We have recently reported that, on human neutrophils and macrophages, C5a signaling uses the intracellular phospholipid-modifying enzyme, SPHK, to trigger various physiological responses including calcium signals, degranulation, NADPH-oxidative burst, cytokine production, and chemotaxis (24, 25, 26, 27, 28, 29). Recently, we showed that the SPHK inhibitor, DMS, blocks the C5a-triggered responses in neutrophils and monocytes (28, 29). However, very little is known about the role of these intracellular signaling molecules triggered by C5a in vivo. Here we show, for the first time, that pretreatment of mice with DMS significantly inhibited the C5a-triggered inflammatory responses in vivo. Our data shows that i.v. administration of C5a triggers a rapid neutropenic response, but pretreating mice with DMS 10 min before the C5a i.v. administration substantially inhibited the C5a-triggered neutropenia.
C5a can trigger proinflammatory cytokines and chemokines, such as TNF-α, IL-6, and IL8, production (5, 6, 7, 8). These molecules share many activities, including the ability to induce fever and shock syndrome in animal models (31). In our previous cell-based studies, we showed that C5a triggered the generation of TNF-α, IL-6, and IL-8 to different levels in a SPHK-dependent manner (29). However, this effect has not yet been described in vivo. Here we show that the i.v. administration of C5a caused a rapid increase in the serum levels of TNF-α and IL-6 and that this increase in cytokine levels was blocked by the SPHK inhibitor, DMS. Thus, taking these observations together suggests a pivotal role for SPHK in C5a-triggered neutropenia and the systemic release of TNF-α and IL-6.
Where local inflammation is triggered by infection, trauma, or immunocomplex deposition, C5a is likely to be an important chemotactic peptide. C5a has been shown to trigger chemotaxis in cell suspensions (32), and C5a-triggered cell migration has been used as a sensitive test for measuring the activation of the cell’s internal motile apparatus (33). Moreover, these local inflammatory reactions have previously been shown to be C5a dependent in a mice model in which the C5a receptor has been genetically deleted where the inflammatory responses triggered by immunocomplexes were severely reduced when compared with control mice (34). Similarly, utilization of C5a receptor antagonists inhibited a wide range of proinflammatory events triggered by immunocomplexes in animal models (30, 35). Thus, we decided to investigate the potential role played by SPHK in the inflammatory response triggered by C5a, for this we triggered peritonitis in mice.
The peritoneal Arthus reaction is characterized by acute inflammation that involves the migration of PMN, vascular leakage, and cytokine production in the peritoneal cavity. We report here that the C5a i.p. administration triggered an inflammatory response that was inhibited by the SPHK inhibitor DMS. We observed that the C5a i.p. injection triggered a fast recruitment of neutrophils, later followed by monocytes, into the peritoneal cavity. Vascular permeability was also observed: when we i.v. injected Evans blue before C5a i.p. injection, we could observe a continued influx of the dye into the peritoneum. However, in mice pretreated with DMS, there was a significant reduction in the C5a-triggered neutrophil and monocyte infiltration, as well as a marked reduction in the Evans blue influx. We also show here that the i.p. administration of C5a caused a rapid increase in TNF-α and IL-6 levels in the peritoneal cavity and that this increase in cytokine levels was substantially inhibited in mice pretreated with DMS.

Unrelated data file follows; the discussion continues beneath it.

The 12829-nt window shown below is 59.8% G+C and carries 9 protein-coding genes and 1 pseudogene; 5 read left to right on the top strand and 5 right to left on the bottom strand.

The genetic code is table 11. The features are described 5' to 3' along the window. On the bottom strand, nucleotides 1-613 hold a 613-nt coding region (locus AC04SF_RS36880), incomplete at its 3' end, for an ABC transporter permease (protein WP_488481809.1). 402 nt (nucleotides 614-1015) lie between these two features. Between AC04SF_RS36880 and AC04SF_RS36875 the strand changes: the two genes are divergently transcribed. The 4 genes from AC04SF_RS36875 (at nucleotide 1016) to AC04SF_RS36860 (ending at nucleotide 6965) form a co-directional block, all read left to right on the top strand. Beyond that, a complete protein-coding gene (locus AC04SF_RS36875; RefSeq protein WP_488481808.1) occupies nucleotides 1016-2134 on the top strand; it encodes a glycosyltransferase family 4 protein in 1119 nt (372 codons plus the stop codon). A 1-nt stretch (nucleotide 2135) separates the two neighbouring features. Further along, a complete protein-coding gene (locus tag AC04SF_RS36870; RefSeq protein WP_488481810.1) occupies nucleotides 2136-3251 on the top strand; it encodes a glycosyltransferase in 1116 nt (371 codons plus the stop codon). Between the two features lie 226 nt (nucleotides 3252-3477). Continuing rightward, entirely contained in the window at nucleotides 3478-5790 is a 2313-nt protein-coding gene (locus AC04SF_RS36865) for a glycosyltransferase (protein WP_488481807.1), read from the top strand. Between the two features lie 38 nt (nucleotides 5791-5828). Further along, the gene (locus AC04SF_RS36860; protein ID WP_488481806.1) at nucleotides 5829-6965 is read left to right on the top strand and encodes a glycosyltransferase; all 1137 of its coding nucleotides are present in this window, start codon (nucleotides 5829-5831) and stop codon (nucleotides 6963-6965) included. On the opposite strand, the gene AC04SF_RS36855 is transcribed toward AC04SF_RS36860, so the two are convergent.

It is well established that phagocytic cell infiltration and proinflammatory cytokine production are universal components of a wide range of diseases, including immunocomplex-mediated conditions such as nephritis (36), arthritis (37), and acute graft rejection (38). Thus, agents that can inhibit phagocyte infiltration and/or the production of cytokines, such as TNF-α and IL-6, may have wide therapeutic applications in the prevention and treatment of these and other diseases. The present study indicates that the SPHK inhibitor, DMS, very effectively blocked the cytokine production and chemotactic responses triggered by the anaphylatoxin C5a in vivo. These observations suggest a potential role for SPHK in the C5a-triggered proinflammatory responses in vivo. However, it is possible that DMS has an effect not only on the C5a receptor-mediated signaling but also on other receptors that may be stimulated as secondary events following C5a-triggered responses.
The results presented here are relative to changes in mice during i.v. or i.p. injection of C5a with respect to mice that have been injected with saline alone. Whether the observed changes in the physiological responses triggered by C5a under these experimental conditions are representative of a pathological state is not currently known. However, these observations into the molecular basis of the inflammatory response are likely to improve our knowledge on the mechanisms by which C5a may contribute to the overall activation of the immune response; thus, having potential clinical implications for improving not only acute inflammatory conditions but also other inflammatory diseases where anaphylatoxins may play a role.
We thank A.-K. Fraser-Andrews for proofreading the manuscript.
The authors have no financial conflict of interest.
The costs of publication of this article were defrayed in part by the payment of page charges. This article must therefore be hereby marked advertisement in accordance with 18 U.S.C. Section 1734 solely to indicate this fact.
This work was supported by a grant from the NMRC (R-185-000-052-213).
Abbreviations used in this paper: SPP, sphingosine-1-phosphate; DMS, N,N-dimethylsphingosine; SPHK, sphingosine kinase; PMN, polymorphonuclear neutrophil.